I was able to run the code without "any" modifications on Tensorflow 2.4.0, just had to replace the imports:
from keras.datasets import mnist
import tensorflow.keras as keras
from tensorflow.keras.datasets import mnist
469/469 [==============================] - 4s 7ms/step - loss: 2.2914 - accuracy: 0....
The general purpose of stride (along with padding) is to determine the spatial dimensions of the output. So, with appropriate stride (and padding), you can also make the spatial dimensions of the output volume bigger than the ones of the input volume. In fact, transpose convolution, which is used e.g. in the context of convolutional auto-encoders, is based ...
Do they mean the strides that are related to the CNN, pooling, etc., or are they referring to any other stride information?
The stride referred to by the quote "only plays with the size and stride information at the tensor level" is referring to internal storage of tensors. Luckily in most normal conversations about AI logic you do not care about ...
I misread the question; It seems like OP is more interested in pose tracking. So, I'll have to point OP to papers on that, like this one. Using multiple frames becomes especially important when there are multiple people in the frame, and it's desired to track which pose belongs to which person.
For more papers on pose tracking, look here.
I don't think there is a great difference between pose estimation in pictures and in videos.
Do you know MediaPipe? https://google.github.io/mediapipe/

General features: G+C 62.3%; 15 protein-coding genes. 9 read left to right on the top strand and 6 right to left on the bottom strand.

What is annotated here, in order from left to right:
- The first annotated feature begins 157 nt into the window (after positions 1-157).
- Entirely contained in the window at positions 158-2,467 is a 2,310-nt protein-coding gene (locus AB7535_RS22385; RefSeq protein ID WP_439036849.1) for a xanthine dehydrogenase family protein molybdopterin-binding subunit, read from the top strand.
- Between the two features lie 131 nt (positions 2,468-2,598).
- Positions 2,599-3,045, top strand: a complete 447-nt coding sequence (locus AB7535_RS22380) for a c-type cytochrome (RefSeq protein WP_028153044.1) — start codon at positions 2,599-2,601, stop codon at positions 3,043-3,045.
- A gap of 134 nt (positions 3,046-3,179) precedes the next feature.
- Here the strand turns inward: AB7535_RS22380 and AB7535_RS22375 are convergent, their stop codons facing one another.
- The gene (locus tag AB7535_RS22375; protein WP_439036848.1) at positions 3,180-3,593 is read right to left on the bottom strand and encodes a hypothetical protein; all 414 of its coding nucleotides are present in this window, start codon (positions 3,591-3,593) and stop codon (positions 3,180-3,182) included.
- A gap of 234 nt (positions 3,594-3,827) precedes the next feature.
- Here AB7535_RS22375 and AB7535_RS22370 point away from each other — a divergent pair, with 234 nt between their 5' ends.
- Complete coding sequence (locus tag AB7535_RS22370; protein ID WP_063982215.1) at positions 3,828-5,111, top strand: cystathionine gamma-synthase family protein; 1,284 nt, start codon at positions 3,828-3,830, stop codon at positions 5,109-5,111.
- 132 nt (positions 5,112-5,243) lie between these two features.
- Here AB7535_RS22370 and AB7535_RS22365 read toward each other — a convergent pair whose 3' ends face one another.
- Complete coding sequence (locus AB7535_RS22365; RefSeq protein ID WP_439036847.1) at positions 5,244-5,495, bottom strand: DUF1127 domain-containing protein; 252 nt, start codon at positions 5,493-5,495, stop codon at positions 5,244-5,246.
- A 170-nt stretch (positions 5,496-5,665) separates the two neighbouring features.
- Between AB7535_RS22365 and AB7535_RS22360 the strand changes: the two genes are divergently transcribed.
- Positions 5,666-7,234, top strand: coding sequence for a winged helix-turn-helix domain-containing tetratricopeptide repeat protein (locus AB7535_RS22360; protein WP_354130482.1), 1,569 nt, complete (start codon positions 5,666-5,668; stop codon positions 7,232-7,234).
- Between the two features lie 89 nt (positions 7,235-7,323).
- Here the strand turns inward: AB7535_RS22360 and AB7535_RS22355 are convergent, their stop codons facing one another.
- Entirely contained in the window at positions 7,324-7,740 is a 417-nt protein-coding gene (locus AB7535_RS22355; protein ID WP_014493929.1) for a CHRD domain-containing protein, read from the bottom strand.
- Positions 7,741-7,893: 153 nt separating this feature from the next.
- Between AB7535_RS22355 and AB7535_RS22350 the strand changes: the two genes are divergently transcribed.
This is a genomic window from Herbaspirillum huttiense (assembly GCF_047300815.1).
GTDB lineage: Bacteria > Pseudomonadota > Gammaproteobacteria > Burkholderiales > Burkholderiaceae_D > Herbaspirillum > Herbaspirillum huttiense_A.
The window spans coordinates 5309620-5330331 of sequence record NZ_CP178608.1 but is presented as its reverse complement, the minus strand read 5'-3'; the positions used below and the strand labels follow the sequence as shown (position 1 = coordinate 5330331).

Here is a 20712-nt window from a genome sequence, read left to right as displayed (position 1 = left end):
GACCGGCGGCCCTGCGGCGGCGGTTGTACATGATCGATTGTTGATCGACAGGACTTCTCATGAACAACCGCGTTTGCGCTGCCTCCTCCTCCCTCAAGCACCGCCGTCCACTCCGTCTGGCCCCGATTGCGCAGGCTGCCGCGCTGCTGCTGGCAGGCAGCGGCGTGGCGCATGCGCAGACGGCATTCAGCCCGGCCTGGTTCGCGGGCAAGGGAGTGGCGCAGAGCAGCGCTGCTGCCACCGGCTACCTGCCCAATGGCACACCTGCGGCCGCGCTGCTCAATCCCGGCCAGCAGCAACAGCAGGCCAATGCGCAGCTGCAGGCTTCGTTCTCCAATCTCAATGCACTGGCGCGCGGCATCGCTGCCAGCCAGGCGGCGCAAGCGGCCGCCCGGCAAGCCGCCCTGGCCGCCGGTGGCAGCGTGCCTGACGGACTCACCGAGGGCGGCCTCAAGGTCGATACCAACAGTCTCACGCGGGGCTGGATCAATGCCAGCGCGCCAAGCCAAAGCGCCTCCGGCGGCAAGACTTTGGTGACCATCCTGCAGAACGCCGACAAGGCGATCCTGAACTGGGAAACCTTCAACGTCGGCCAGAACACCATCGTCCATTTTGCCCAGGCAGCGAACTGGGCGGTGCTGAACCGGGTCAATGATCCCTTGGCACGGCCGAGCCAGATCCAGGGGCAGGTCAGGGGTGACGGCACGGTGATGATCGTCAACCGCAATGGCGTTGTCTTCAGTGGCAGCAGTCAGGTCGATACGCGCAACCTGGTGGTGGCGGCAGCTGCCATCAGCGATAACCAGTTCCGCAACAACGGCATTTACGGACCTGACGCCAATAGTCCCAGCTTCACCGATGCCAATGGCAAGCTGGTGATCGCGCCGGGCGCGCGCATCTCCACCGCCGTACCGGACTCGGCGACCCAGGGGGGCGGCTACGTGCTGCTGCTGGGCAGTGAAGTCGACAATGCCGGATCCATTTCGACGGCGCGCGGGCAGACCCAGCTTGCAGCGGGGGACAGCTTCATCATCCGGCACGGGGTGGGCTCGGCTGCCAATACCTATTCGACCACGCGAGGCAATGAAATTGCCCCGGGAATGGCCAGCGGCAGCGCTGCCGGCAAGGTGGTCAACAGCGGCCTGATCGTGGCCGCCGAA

MediaPipe does perform an tracking from the keypoints through time. So the temporal information is used. Apart from that it is the same problem as the estimation from keypoints in static images.
As I know about the YOLO, it's algorithm splits the whole picture into many small frames and perform classification and boundaries detection at once for every frame, so that the location of the object is not a matter.
An interesting issue: the model is seemingly under-fitting to the train data (since the accuracy isn't that high), but it is also underfitting to the training data. :)
When you flatten the data and use dense layers, you lose all of the spatial information. Before you do that, you might want to subtract the left side of the output (I calculated it having a ...
No, Feature Pyramid Networks does not only refer to CNNs.
Take the recently trending "Swin Transformer" as an example.
Swin Transformer is a variant of vision transformers, and they do not employ convolutional layers. However, their design allows them to output feature maps in multiple scales (feature pyramids). The authors actually used the ...
In any case anyone is struggling with the same problem. It seems that they were simply typos in the original paper. I have downloaded the author's framework Darknet, as well as the configuration and weight files for YOLOv1.
Then, the architecture can be tested with one sample image using this command:
./darknet yolo test cfg/yolov1/yolo.cfg yolov1.weights ...